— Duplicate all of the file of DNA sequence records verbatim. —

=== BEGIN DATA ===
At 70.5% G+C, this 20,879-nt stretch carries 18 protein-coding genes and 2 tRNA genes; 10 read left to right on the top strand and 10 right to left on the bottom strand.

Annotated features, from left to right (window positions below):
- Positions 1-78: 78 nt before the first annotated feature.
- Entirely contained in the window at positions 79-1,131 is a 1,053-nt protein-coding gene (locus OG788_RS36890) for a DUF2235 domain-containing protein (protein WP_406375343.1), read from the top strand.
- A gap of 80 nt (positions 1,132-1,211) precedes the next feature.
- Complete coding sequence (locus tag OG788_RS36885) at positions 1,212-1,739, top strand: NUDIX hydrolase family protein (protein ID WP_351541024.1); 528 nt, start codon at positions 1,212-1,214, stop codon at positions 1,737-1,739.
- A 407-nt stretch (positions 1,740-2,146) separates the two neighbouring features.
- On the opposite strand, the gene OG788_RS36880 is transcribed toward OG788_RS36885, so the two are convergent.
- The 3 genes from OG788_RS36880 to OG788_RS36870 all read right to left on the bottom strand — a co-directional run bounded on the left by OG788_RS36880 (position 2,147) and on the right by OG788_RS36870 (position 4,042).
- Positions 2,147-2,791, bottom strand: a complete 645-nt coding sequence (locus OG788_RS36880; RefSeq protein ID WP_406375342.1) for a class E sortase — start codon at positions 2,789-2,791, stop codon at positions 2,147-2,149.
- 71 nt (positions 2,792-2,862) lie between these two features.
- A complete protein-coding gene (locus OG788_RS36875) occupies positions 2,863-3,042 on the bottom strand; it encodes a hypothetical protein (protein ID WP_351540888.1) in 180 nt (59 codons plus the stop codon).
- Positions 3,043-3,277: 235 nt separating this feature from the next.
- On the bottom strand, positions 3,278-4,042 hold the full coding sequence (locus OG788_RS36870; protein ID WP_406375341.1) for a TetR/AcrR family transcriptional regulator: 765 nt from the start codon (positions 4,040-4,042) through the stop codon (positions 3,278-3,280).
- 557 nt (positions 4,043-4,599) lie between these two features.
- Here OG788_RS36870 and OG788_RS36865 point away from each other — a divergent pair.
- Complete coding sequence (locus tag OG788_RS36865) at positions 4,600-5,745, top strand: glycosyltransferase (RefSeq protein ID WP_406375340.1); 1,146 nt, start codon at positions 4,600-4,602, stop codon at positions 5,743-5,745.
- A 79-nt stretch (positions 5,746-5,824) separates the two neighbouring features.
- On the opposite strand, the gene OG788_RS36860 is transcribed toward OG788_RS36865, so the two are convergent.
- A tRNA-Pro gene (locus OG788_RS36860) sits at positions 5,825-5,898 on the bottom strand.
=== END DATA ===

At 70.5% G+C, this 20,879-nt stretch carries 18 protein-coding genes and 2 tRNA genes; 10 read left to right on the top strand and 10 right to left on the bottom strand.

Annotated features, from left to right (window positions below):
- Positions 1-78: 78 nt before the first annotated feature.
- Entirely contained in the window at positions 79-1,131 is a 1,053-nt protein-coding gene (locus OG788_RS36890) for a DUF2235 domain-containing protein (protein WP_406375343.1), read from the top strand.
- A gap of 80 nt (positions 1,132-1,211) precedes the next feature.
- Complete coding sequence (locus tag OG788_RS36885) at positions 1,212-1,739, top strand: NUDIX hydrolase family protein (protein ID WP_351541024.1); 528 nt, start codon at positions 1,212-1,214, stop codon at positions 1,737-1,739.
- A 407-nt stretch (positions 1,740-2,146) separates the two neighbouring features.
- On the opposite strand, the gene OG788_RS36880 is transcribed toward OG788_RS36885, so the two are convergent.
- The 3 genes from OG788_RS36880 to OG788_RS36870 all read right to left on the bottom strand — a co-directional run bounded on the left by OG788_RS36880 (position 2,147) and on the right by OG788_RS36870 (position 4,042).
- Positions 2,147-2,791, bottom strand: a complete 645-nt coding sequence (locus OG788_RS36880; RefSeq protein ID WP_406375342.1) for a class E sortase — start codon at positions 2,789-2,791, stop codon at positions 2,147-2,149.
- 71 nt (positions 2,792-2,862) lie between these two features.
- A complete protein-coding gene (locus OG788_RS36875) occupies positions 2,863-3,042 on the bottom strand; it encodes a hypothetical protein (protein ID WP_351540888.1) in 180 nt (59 codons plus the stop codon).
- Positions 3,043-3,277: 235 nt separating this feature from the next.
- On the bottom strand, positions 3,278-4,042 hold the full coding sequence (locus OG788_RS36870; protein ID WP_406375341.1) for a TetR/AcrR family transcriptional regulator: 765 nt from the start codon (positions 4,040-4,042) through the stop codon (positions 3,278-3,280).
- 557 nt (positions 4,043-4,599) lie between these two features.
- Here OG788_RS36870 and OG788_RS36865 point away from each other — a divergent pair.
- Complete coding sequence (locus tag OG788_RS36865) at positions 4,600-5,745, top strand: glycosyltransferase (RefSeq protein ID WP_406375340.1); 1,146 nt, start codon at positions 4,600-4,602, stop codon at positions 5,743-5,745.
- A 79-nt stretch (positions 5,746-5,824) separates the two neighbouring features.
- On the opposite strand, the gene OG788_RS36860 is transcribed toward OG788_RS36865, so the two are convergent.
- A tRNA-Pro gene (locus OG788_RS36860) sits at positions 5,825-5,898 on the bottom strand.